Finally, and this one isn’t easy, sales managers must work diligently to separate their own personal style from the techniques they are teaching and asking others to follow. The quickest way to lose the mindshare of a sales person being managed is to force personal style upon them. Being funny, or talking about sports, or even naturally connecting on a deeper social level are classic style issues and do not determine success. Understanding how to create trust, asking questions, listening, and clarifying objections are sound techniques that do determine success, particularly when these techniques are delivered in an authentic manner.

    What is the #1 mistake that companies make when building a sales team or a department for the first time?

    RJ: The #1 mistake companies make is confusing product training with sales training. It’s common practice to bring a sales team together for training to teach them all about the product. After all, product knowledge is important. However, perhaps because the audience is made up of sales people, this training is almost always referred to as “sales training.” Stuffed full with every fact and feature of the products they are designed to sell, these sales people typically do just what they are told; spit out every fact and feature that has been drilled in through the training they’ve just completed. Fundamentals like asking questions and listening, which are difficult enough to perform instinctively, are lost. In reality, we are teaching sales people to fail.

    Real sales training has very little to do with pitching solutions, and more to do with problem solving, and consulting, and if a solution is warranted, helping clients move past the number on obstacle for all of us; the fear of change.

    Which tools, resources, online services for managing sales and sales teams do you like most?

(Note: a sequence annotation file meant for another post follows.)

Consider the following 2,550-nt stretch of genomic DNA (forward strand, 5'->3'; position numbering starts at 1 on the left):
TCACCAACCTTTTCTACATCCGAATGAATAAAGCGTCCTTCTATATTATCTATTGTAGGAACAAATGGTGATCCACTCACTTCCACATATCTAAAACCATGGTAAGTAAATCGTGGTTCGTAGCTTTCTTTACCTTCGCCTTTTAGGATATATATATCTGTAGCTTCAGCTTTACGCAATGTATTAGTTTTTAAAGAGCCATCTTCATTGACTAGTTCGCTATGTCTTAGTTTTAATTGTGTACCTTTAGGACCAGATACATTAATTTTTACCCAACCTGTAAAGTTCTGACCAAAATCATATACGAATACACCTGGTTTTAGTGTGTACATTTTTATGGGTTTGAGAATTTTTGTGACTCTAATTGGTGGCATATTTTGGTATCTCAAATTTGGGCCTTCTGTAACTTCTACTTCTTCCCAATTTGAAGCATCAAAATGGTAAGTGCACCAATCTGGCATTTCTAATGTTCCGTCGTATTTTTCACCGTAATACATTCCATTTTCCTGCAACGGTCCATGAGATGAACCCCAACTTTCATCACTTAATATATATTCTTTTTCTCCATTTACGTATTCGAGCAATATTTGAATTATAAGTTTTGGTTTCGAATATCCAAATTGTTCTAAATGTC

RJ: There are many, great tools, and resources, but one size doesn’t fit all so picking one would depend on your specific needs. However, the real problem doesn’t lie in which one you pick, but rather in how committed you are to sticking with it, and actually implementing it. Too often companies suffer from what I call, “The Flavor of the Month Syndrome.” These companies pick one particular program, and when another tool, resource, or online service catches their eye, off they go to another vendor. Not only does this destroy their ability to see value from their purchase, they lose the mindshare of the sales force who halfheartedly go through the motions expecting more changes to follow sooner rather than later.

    What are your favorite books, blogs, and courses on the subject?

    RJ: You are asking someone who has spent close to 30 years writing books, blogs, and course on the subject, so I’m going to be partial to my own programs here.

    Customer Centered Selling, Simon & Schuster
    How to Change Minds, Berrett/Koehler
    SPIN Selling, Neal Rackum

    Part blog, part article, the BLArticle® is a one-of-a-kind e-communication dedicated to inspiring, informing, and interacting.

    From keynotes to multi-day programs, Jolles Associates, Inc. customizes its content and delivery to suit your organization’s specific needs. Workshops incorporate small-group activities, role-playing, case studies, simulations, video, and Mental Agility® exercises. Presentation materials include tailored situational briefs, participant guides, and best-selling books authored by Rob Jolles.

    Thank you for the interview.